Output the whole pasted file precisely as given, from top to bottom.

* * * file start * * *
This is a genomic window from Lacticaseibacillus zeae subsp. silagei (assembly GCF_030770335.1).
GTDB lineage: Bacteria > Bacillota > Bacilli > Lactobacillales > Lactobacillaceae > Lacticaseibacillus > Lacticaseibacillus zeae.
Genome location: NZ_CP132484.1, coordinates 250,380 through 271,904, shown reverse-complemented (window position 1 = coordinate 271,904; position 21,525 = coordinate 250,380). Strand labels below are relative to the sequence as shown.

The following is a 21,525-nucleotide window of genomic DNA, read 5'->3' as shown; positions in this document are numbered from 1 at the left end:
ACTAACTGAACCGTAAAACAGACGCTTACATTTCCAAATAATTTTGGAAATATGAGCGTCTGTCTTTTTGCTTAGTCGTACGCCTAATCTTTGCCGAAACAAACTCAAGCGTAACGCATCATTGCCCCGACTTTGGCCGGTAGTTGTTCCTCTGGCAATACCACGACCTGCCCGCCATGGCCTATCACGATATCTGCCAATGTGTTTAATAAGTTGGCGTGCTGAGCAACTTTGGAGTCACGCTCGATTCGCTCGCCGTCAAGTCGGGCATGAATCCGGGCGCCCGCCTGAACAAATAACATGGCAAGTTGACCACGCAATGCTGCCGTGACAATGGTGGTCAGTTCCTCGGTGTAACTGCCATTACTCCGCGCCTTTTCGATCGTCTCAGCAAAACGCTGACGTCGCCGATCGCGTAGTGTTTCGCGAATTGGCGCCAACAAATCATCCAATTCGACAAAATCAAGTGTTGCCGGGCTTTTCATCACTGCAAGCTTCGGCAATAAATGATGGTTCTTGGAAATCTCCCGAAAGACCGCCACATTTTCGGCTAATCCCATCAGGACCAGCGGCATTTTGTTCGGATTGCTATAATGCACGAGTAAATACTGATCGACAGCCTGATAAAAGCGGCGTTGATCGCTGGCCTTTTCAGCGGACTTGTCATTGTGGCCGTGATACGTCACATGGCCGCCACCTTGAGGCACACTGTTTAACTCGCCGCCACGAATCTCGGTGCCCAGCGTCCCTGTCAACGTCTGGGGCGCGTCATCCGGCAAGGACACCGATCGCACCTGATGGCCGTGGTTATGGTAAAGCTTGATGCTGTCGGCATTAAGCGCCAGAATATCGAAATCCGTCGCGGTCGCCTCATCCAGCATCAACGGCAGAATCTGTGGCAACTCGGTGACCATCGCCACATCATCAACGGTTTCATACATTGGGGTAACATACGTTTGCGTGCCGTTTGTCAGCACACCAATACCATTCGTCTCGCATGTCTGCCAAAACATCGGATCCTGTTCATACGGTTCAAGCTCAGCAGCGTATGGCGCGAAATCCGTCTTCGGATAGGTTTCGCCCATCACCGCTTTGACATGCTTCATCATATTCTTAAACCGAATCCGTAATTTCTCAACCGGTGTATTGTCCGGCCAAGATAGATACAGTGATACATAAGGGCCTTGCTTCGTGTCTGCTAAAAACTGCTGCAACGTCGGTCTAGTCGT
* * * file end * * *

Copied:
This is a genomic window from Lacticaseibacillus zeae subsp. silagei (assembly GCF_030770335.1).
GTDB lineage: Bacteria > Bacillota > Bacilli > Lactobacillales > Lactobacillaceae > Lacticaseibacillus > Lacticaseibacillus zeae.
Genome location: NZ_CP132484.1, coordinates 250,380 through 271,904, shown reverse-complemented (window position 1 = coordinate 271,904; position 21,525 = coordinate 250,380). Strand labels below are relative to the sequence as shown.

The following is a 21,525-nucleotide window of genomic DNA, read 5'->3' as shown; positions in this document are numbered from 1 at the left end:
ACTAACTGAACCGTAAAACAGACGCTTACATTTCCAAATAATTTTGGAAATATGAGCGTCTGTCTTTTTGCTTAGTCGTACGCCTAATCTTTGCCGAAACAAACTCAAGCGTAACGCATCATTGCCCCGACTTTGGCCGGTAGTTGTTCCTCTGGCAATACCACGACCTGCCCGCCATGGCCTATCACGATATCTGCCAATGTGTTTAATAAGTTGGCGTGCTGAGCAACTTTGGAGTCACGCTCGATTCGCTCGCCGTCAAGTCGGGCATGAATCCGGGCGCCCGCCTGAACAAATAACATGGCAAGTTGACCACGCAATGCTGCCGTGACAATGGTGGTCAGTTCCTCGGTGTAACTGCCATTACTCCGCGCCTTTTCGATCGTCTCAGCAAAACGCTGACGTCGCCGATCGCGTAGTGTTTCGCGAATTGGCGCCAACAAATCATCCAATTCGACAAAATCAAGTGTTGCCGGGCTTTTCATCACTGCAAGCTTCGGCAATAAATGATGGTTCTTGGAAATCTCCCGAAAGACCGCCACATTTTCGGCTAATCCCATCAGGACCAGCGGCATTTTGTTCGGATTGCTATAATGCACGAGTAAATACTGATCGACAGCCTGATAAAAGCGGCGTTGATCGCTGGCCTTTTCAGCGGACTTGTCATTGTGGCCGTGATACGTCACATGGCCGCCACCTTGAGGCACACTGTTTAACTCGCCGCCACGAATCTCGGTGCCCAGCGTCCCTGTCAACGTCTGGGGCGCGTCATCCGGCAAGGACACCGATCGCACCTGATGGCCGTGGTTATGGTAAAGCTTGATGCTGTCGGCATTAAGCGCCAGAATATCGAAATCCGTCGCGGTCGCCTCATCCAGCATCAACGGCAGAATCTGTGGCAACTCGGTGACCATCGCCACATCATCAACGGTTTCATACATTGGGGTAACATACGTTTGCGTGCCGTTTGTCAGCACACCAATACCATTCGTCTCGCATGTCTGCCAAAACATCGGATCCTGTTCATACGGTTCAAGCTCAGCAGCGTATGGCGCGAAATCCGTCTTCGGATAGGTTTCGCCCATCACCGCTTTGACATGCTTCATCATATTCTTAAACCGAATCCGTAATTTCTCAACCGGTGTATTGTCCGGCCAAGATAGATACAGTGATACATAAGGGCCTTGCTTCGTGTCTGCTAAAAACTGCTGCAACGTCGGTCTAGTCGT